Brian Crabtree (who performs under the name tehn) and his partner Kelli Cain are collectively known as monome. They design what they call adaptable, minimalist interfaces. The musical instrument industry calls them alternate controllers. There are currently three models that interface with a computer. There is no hard-wired functionality; interaction between the keys and lights is determined by the application (such as Max/MSP) running on the computer. Basically the monome units can do whatever you program them to do and serve as alternate controllers for not just music but games, lights, video etc. Monome is fantastically successful. I found their story inspiring and exciting -- they represent a new breed of creative entrepreneurs who are environmentally and socially conscious.
North Pitney: Making the virtual space real.
Performance and Installation Using the Lady's Glove to build relationships.
Controlling a Media Facade: The Bix Simulator and VJ software ES-X. Watch John's video.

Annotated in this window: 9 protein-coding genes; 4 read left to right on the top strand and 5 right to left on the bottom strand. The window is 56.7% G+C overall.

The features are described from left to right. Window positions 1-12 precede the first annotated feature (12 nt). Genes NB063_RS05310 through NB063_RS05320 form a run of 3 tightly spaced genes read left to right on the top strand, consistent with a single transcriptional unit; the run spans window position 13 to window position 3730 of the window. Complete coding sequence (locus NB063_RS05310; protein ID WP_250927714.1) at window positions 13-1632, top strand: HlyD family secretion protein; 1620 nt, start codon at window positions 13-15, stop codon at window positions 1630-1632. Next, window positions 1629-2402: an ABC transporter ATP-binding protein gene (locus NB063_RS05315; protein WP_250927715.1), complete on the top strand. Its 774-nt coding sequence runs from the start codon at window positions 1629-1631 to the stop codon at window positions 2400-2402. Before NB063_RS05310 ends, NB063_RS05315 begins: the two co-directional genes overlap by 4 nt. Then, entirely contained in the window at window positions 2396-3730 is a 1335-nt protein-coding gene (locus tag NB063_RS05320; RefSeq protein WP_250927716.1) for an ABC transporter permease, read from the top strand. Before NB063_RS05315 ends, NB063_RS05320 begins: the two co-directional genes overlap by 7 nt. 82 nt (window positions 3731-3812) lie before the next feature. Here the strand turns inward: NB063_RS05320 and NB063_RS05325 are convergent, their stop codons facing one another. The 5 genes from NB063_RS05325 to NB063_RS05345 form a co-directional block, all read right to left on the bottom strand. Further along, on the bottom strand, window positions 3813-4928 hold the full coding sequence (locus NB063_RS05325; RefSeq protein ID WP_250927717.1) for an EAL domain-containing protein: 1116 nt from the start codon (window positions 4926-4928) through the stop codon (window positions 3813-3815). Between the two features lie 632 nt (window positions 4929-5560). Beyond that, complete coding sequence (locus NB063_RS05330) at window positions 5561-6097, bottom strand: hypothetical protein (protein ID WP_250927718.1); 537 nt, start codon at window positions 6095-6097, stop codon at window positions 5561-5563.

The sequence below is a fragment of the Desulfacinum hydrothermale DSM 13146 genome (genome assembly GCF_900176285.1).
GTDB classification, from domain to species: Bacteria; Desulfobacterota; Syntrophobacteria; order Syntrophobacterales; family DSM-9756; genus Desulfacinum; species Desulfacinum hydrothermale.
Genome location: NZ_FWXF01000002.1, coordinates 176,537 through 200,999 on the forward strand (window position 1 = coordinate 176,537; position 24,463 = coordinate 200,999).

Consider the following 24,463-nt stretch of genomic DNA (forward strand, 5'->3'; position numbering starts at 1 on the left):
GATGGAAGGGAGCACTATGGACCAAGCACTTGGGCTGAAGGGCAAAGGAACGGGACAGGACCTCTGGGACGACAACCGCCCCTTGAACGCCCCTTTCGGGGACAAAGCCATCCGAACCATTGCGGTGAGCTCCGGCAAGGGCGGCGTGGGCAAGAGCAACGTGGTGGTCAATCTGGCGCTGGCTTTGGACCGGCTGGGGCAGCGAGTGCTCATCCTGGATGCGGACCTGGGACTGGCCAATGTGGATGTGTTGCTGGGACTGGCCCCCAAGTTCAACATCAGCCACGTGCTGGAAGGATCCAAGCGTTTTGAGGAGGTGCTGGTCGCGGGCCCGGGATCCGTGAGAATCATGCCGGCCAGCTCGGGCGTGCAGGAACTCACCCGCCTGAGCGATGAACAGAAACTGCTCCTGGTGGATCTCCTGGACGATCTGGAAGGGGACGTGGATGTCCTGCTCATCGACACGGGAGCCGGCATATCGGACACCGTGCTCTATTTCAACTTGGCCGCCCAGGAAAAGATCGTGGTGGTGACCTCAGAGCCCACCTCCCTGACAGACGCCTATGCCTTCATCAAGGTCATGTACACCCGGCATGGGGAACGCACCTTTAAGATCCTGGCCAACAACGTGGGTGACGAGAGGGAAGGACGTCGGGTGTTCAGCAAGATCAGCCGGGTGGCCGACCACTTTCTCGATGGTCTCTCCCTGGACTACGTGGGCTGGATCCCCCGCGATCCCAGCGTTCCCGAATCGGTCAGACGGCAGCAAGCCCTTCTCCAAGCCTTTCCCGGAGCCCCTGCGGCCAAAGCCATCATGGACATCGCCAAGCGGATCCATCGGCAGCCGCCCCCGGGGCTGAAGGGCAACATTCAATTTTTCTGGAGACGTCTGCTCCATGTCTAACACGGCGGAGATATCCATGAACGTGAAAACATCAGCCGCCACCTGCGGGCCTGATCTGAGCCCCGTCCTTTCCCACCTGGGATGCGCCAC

Installation and Performance Fabricating the interfaced machine. Watch Barney's video.
Barney has been working in the fields of reactive installation and invasive media for 10 years.
I've been thinking about the Xu Bing exhibition on and off--more specifically, I've been thinking not about the large installation, or even the calligraphy lesson, but rather the large ink paintings whose "brushstrokes", on closer inspection, turn out to be calligraphic narratives or comments on the image itself.
I spent a pleasant afternoon at the museum, checking out a new installation by the Chinese artist Xu Bing.